The Seychelles -- A Gangsta's Paradise

09/21/2015 10:23 am ET | Updated Sep 21, 2016
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Note: Our accounts contain the personal recollections and opinions of the individual interviewed. The views expressed should not be considered official statements of the U.S. government or the Association for Diplomatic Studies and Training. ADST conducts oral history interviews with retired U.S. diplomats, and uses their accounts to form narratives around specific events or concepts, in order to further the study of American diplomatic history and provide the historical perspective of those directly involved.

A country of white sand beaches and palm trees, the Seychelles is an exotic tourist destination. It also happens to be a haven for international criminals. Ambassador David Fischer describes his time there like something out of "an Eric Ambler novel, where an innocent character suddenly stumbles on something, and he becomes involved in a huge conspiracy." David Fischer was interviewed by Charles Stuart Kennedy and Robert S. Pastorino in March 1998.

Go here to read the entire excerpt.

You can also read about Fischer's experience with his rather unprofessional ambassador in Nepal.

"The dregs of the British empire washed up in the Seychelles"

FISCHER: This is the stuff of a novel. The Seychelles was a rinky-dink little country. A capital city in Mahé that had 20,000 people.

I went there in 1982. Seychelles was an incredibly interesting country. The Seychelles in a way was the jewel in the crown of the British Colonial Empire in East Africa. It was a beautiful country, but it was an island country that had no airport until the mid-1970s. The old PNO, Pacific and Orient steam ship company, which was the steam ship company that put all the British colonials into India, stopped there three or four times a year....

Anyway, the dregs of the British empire washed up in the Seychelles. They were alcoholics, they were people who got off the ship to or from India. The Seychelles was an island of free love. It was a most unusual culture. It was a mixture of French, African, Indian, Chinese, and British.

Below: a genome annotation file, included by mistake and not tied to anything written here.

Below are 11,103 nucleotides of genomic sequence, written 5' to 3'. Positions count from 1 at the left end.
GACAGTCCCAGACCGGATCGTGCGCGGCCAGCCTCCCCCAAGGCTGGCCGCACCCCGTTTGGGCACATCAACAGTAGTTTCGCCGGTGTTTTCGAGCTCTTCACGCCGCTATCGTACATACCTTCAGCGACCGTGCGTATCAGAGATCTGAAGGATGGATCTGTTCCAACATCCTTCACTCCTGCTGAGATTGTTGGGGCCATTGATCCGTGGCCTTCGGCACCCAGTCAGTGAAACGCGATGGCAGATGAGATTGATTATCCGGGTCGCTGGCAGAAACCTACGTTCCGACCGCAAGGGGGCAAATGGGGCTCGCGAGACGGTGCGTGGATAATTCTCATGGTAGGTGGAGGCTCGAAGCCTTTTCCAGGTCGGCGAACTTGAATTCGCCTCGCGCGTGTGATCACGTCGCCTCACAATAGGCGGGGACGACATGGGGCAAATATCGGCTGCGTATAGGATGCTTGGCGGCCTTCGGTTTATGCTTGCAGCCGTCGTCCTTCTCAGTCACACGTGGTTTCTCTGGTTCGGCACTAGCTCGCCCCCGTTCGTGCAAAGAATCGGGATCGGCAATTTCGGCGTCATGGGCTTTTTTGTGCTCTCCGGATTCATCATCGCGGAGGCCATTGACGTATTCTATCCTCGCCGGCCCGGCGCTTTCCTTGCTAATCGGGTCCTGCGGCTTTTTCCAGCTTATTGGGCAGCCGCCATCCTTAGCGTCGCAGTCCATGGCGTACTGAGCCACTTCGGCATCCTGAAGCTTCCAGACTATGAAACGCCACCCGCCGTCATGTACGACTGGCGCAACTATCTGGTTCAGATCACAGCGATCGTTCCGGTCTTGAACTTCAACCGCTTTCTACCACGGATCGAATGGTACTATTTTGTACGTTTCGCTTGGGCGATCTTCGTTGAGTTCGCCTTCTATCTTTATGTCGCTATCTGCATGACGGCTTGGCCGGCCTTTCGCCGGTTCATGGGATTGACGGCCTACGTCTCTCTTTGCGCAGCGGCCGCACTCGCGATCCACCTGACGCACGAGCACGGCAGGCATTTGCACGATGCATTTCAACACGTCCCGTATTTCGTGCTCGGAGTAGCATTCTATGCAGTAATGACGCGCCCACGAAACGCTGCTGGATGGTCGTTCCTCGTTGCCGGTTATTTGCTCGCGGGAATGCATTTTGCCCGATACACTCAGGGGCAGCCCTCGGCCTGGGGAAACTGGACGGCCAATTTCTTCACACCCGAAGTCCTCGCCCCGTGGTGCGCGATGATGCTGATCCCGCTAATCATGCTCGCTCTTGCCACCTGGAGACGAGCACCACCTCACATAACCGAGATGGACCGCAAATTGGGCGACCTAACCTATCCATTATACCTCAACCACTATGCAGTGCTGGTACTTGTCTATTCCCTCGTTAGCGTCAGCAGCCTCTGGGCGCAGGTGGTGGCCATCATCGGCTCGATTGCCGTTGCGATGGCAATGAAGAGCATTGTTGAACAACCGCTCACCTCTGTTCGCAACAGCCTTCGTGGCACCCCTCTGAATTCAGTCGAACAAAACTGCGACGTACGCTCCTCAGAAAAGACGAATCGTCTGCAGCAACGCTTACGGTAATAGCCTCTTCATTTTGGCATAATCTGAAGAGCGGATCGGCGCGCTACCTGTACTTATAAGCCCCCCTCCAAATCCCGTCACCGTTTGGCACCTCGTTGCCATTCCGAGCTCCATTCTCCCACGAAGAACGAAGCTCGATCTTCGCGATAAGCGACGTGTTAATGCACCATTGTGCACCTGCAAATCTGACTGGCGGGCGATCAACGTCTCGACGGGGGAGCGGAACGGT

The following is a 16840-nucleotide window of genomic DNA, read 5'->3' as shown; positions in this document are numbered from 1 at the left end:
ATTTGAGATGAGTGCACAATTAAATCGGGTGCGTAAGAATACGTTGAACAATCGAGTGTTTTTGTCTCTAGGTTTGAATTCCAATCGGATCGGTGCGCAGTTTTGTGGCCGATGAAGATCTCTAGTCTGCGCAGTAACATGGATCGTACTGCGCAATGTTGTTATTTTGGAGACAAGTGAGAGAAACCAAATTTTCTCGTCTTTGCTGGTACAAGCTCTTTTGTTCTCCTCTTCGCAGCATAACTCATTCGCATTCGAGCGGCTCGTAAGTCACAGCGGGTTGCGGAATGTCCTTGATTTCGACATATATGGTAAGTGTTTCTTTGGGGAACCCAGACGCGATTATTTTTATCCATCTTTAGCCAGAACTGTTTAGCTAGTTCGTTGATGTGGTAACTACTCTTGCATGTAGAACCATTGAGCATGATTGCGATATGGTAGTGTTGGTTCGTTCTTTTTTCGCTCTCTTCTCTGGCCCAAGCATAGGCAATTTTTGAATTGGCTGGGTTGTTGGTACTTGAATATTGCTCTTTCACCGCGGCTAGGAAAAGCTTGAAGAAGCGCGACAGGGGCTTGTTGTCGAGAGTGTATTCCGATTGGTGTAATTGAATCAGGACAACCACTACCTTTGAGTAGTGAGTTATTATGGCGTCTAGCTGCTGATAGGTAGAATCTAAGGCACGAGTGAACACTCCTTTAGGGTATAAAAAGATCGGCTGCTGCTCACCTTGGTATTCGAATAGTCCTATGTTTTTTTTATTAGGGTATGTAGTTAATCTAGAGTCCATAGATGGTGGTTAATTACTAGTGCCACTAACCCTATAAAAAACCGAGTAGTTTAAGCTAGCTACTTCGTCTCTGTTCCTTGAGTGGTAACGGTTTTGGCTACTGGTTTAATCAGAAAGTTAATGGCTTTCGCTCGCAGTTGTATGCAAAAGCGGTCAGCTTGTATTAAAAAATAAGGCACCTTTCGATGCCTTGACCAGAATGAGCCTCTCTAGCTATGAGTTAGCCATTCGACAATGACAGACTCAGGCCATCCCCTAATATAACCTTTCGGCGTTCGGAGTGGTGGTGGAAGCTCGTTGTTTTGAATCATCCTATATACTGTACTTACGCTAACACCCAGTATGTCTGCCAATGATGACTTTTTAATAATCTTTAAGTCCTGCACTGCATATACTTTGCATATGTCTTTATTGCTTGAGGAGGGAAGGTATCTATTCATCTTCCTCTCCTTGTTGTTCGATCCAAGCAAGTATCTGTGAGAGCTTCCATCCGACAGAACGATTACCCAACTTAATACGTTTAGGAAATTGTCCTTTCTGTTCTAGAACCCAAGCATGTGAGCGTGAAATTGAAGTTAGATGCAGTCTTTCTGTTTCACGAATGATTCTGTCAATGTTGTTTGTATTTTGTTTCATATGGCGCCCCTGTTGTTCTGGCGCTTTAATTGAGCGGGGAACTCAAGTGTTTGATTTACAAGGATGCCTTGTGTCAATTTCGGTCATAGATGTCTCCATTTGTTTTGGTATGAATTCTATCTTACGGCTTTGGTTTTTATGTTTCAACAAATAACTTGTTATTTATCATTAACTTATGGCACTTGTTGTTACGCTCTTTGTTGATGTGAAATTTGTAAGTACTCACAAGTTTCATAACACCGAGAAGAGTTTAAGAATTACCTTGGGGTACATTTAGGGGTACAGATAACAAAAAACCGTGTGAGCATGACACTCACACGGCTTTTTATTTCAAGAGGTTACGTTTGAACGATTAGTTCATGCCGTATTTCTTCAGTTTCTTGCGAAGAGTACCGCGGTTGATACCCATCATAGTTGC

The President of the country at independence in 1976 was a playboy, a rather famous guy by the name of Jimmy Mancham. Jimmy Mancham was overthrown in a coup d'etat when he was off in England at a Commonwealth meeting by his arch-rival, a man by the name of France Albert Rene.

Rene was the bastard son of a French planter and of a local woman. He was extraordinarily bright. He had been educated in England as a lawyer. Among other things in the early 1960s, when as a member of a col ony he could live in England, he worked for Midland Bank. He developed for Midland Bank the concept of offshore banking in the islands of Guernsey and Jersey. However, Rene came to power ostensibly as a Socialist. So he had all sorts of crazy Marxist rhetoric.

He had 120 North Korean troops on the island, the only place the North Koreans were outside North Korea, I think. Absolutely wacko people. His bodyguards and his intelligence were East German and Cuban. That was the kind of atmosphere.

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We had an Embassy, as I say, of seven people. We had a CIA station. We had a Peace Corps program. We had sixteen Peace Corps volunteers on the islands in the years I was there. We gave the President basically two million dollars a year through an aid program. That was the quid pro quo for maintaining the tracking station. [Pictured on the stamp] And of course, the tracking station with 200 some Americans was the largest economic entity on the island and produced enormous revenue for the country.

There were things going on on that island. Most of it was just out of some second-rate spy novel. You'd see the tip of an iceberg, and you'd have no idea why people were using this little island to do this kind of stuff....

"Tell your fucking son to watch out, he's next"

My primary function was to try and maintain decent working relations with this guy despite the fact that he had an abysmal human rights record, and despite his dealings with the Mafia. We needed him. We needed that tracking station. So my three years there was to try and convince him that his paranoia about the United States was misplaced. We had no intention of overthrowing him. I don't think I succeeded in that task at all....

In 1983, my son Keith, who was a student at Oberlin College, was in the Seychelles on summer vacation. Everybody in the Seychelles knew who he was, everybody knew who I was. On a Thursday, two young kids approached my kids on a street. "We have to get an urgent message to your father. We are going to kill the President on Sunday in church at Mass. We expect the U.S. to come in and save us from this Marxist dictator."

My son told me, and on Friday I called in the CIA Chief and said, "What do we do?"

He said, "Don't give this information to Rene, he'll kill these kids. I believe that our overriding interest is to see that this guy survives. Maybe we don't like him, but we have to work with him."

I went to see the President on Friday morning, and I said, "I don't know who these kids were; they approached my son. I'm just telling you I don't know if the information is true. I'm just telling you exactly what I know." He said thank you very much.